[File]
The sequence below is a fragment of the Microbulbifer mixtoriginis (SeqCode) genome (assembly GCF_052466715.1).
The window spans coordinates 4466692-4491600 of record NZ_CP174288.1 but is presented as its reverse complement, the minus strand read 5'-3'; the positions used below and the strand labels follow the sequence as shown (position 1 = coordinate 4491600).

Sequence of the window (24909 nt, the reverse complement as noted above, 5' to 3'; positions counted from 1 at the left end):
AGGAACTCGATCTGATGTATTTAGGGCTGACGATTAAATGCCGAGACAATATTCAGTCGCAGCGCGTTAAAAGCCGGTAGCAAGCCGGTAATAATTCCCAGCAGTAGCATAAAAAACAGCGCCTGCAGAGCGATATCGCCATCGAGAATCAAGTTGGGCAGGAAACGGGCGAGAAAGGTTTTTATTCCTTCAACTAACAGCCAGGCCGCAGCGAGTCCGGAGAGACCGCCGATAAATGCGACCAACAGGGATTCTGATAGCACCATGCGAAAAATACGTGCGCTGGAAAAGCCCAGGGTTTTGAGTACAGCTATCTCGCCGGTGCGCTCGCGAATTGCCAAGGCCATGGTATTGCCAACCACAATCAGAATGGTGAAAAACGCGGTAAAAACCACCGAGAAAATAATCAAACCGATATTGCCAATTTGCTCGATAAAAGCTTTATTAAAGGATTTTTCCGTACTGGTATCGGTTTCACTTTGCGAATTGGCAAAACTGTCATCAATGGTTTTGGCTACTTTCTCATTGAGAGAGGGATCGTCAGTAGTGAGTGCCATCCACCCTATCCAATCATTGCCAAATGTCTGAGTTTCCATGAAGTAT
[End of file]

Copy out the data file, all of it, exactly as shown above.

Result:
The sequence below is a fragment of the Microbulbifer mixtoriginis (SeqCode) genome (assembly GCF_052466715.1).
The window spans coordinates 4466692-4491600 of record NZ_CP174288.1 but is presented as its reverse complement, the minus strand read 5'-3'; the positions used below and the strand labels follow the sequence as shown (position 1 = coordinate 4491600).

Sequence of the window (24909 nt, the reverse complement as noted above, 5' to 3'; positions counted from 1 at the left end):
AGGAACTCGATCTGATGTATTTAGGGCTGACGATTAAATGCCGAGACAATATTCAGTCGCAGCGCGTTAAAAGCCGGTAGCAAGCCGGTAATAATTCCCAGCAGTAGCATAAAAAACAGCGCCTGCAGAGCGATATCGCCATCGAGAATCAAGTTGGGCAGGAAACGGGCGAGAAAGGTTTTTATTCCTTCAACTAACAGCCAGGCCGCAGCGAGTCCGGAGAGACCGCCGATAAATGCGACCAACAGGGATTCTGATAGCACCATGCGAAAAATACGTGCGCTGGAAAAGCCCAGGGTTTTGAGTACAGCTATCTCGCCGGTGCGCTCGCGAATTGCCAAGGCCATGGTATTGCCAACCACAATCAGAATGGTGAAAAACGCGGTAAAAACCACCGAGAAAATAATCAAACCGATATTGCCAATTTGCTCGATAAAAGCTTTATTAAAGGATTTTTCCGTACTGGTATCGGTTTCACTTTGCGAATTGGCAAAACTGTCATCAATGGTTTTGGCTACTTTCTCATTGAGAGAGGGATCGTCAGTAGTGAGTGCCATCCACCCTATCCAATCATTGCCAAATGTCTGAGTTTCCATGAAGTAT